The biomass of the human microbiome is estimated to account for 1-3% of total host body weight. This bulk quantity includes an abundance of microbial metabolites and macromolecules that are sensed by and alter host physiology. In fact, recent studies have highlighted how microbes within this community have evolved surface macromolecules with unique inflammatory responses, redefining our understanding of bacterial sensing and signaling within the immune system. Despite these advances, the technology available to track these molecules in host cells and tissue remains primitive. Thus, there is correspondingly little known about the spatial and temporal distribution of the microbial products that signal through host receptors within the tissue. Since most of the mammalian microbiome resides in the intestine, deciphering how and when these immunomodulatory bacterial molecules are obtained by the host is especially important towards understanding the progression of colorectal cancer; a disease in which the innate immune sensing system fundamentally fails, leading to a highly inflammatory state and a tumorigenic environment.
As an answer to these technical restrictions, we have developed an interdisciplinary approach utilizing bioorthogonal click chemistry (i.e. reactions performed in living organisms) to label and track specific surface macromolecules of commensal bacteria. By incorporating non-natural sugars and amino acids into bacterial cell surface molecules, we are able to fluorescently tag the lipopolysaccharide (LPS), capsular polysaccharide (CPS) and peptidoglycan (PGN) of a wide variety of live intestinal bacteria including gram positive and gram negative species. Combining this cutting-edge chemistry with modern methods in immunology and microscopy has allowed us to simultaneously track these Toll-like receptor ligands (LPS, CPS) and NOD-like receptor ligands (PGN) of the living commensal bacteria within the host tissue. Furthermore, we present data demonstrating that we can successfully label the PGN of endogenous bacteria within the murine host, which expands our methodology to track bacterial PGN within an established, living community.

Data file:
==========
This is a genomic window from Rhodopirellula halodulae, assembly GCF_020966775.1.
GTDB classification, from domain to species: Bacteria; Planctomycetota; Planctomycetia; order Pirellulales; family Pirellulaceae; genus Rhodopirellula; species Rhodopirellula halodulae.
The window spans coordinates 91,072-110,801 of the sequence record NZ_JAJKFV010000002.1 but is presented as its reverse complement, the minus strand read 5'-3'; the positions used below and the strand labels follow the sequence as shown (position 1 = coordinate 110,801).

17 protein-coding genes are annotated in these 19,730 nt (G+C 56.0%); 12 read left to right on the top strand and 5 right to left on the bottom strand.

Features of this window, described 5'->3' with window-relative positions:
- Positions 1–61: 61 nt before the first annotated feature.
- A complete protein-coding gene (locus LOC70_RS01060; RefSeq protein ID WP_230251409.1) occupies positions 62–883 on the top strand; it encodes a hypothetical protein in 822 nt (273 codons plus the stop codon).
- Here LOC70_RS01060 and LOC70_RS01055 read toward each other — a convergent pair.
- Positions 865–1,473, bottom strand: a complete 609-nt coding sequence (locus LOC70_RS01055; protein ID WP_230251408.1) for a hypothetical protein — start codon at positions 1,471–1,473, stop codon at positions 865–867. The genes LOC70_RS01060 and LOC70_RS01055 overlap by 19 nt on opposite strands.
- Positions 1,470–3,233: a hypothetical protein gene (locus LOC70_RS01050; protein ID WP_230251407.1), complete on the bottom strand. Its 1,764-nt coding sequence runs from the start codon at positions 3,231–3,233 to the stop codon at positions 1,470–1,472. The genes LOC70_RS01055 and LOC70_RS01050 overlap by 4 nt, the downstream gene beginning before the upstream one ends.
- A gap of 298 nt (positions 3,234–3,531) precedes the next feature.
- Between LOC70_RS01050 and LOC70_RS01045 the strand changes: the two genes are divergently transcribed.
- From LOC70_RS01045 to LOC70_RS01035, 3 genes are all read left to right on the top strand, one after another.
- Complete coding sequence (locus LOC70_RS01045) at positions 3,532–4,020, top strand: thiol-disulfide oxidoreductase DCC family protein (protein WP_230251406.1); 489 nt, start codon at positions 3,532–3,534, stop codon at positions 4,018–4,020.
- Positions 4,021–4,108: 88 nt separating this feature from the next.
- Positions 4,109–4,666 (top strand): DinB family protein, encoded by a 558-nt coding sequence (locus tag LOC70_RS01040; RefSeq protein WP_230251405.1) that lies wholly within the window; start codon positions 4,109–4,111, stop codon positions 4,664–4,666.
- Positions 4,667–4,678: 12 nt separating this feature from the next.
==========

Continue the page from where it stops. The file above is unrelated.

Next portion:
Utilizing this approach, we are able to trace the differentially labeled surface molecules into specific host immune cells within the intestine and isolate these cells based on bacterial ligand uptake. Additionally, we are using two-photon intravital microscopy to image commensals and these surface molecules within the small intestine and colon of the living murine host. We are currently applying this system to investigate whether certain cell types associate with distinct commensal molecules and observe changes associated with disease progression in mouse models of colitis and colitis-associated colorectal cancer. We hope these tools will find broad use in the field to decipher the role of specific bacterial surface molecules in host response.
J.E.H. is supported by a Cancer Research Institute Irvington postdoctoral fellowship.
Citation Format: Jason E. Hudak, David Alvarez, Ashwin Skelly, Ulrich H. von Andrian, Dennis L. Kasper. Bioorthogonal chemical labeling of specific immunomodulatory surface molecules in live commensals [abstract]. In: Proceedings of the Second CRI-CIMT-EATI-AACR International Cancer Immunotherapy Conference: Translating Science into Survival; 2016 Sept 25-28; New York, NY. Philadelphia (PA): AACR; Cancer Immunol Res 2016;4(11 Suppl):Abstract nr PR07.
- ©2016 American Association for Cancer Research.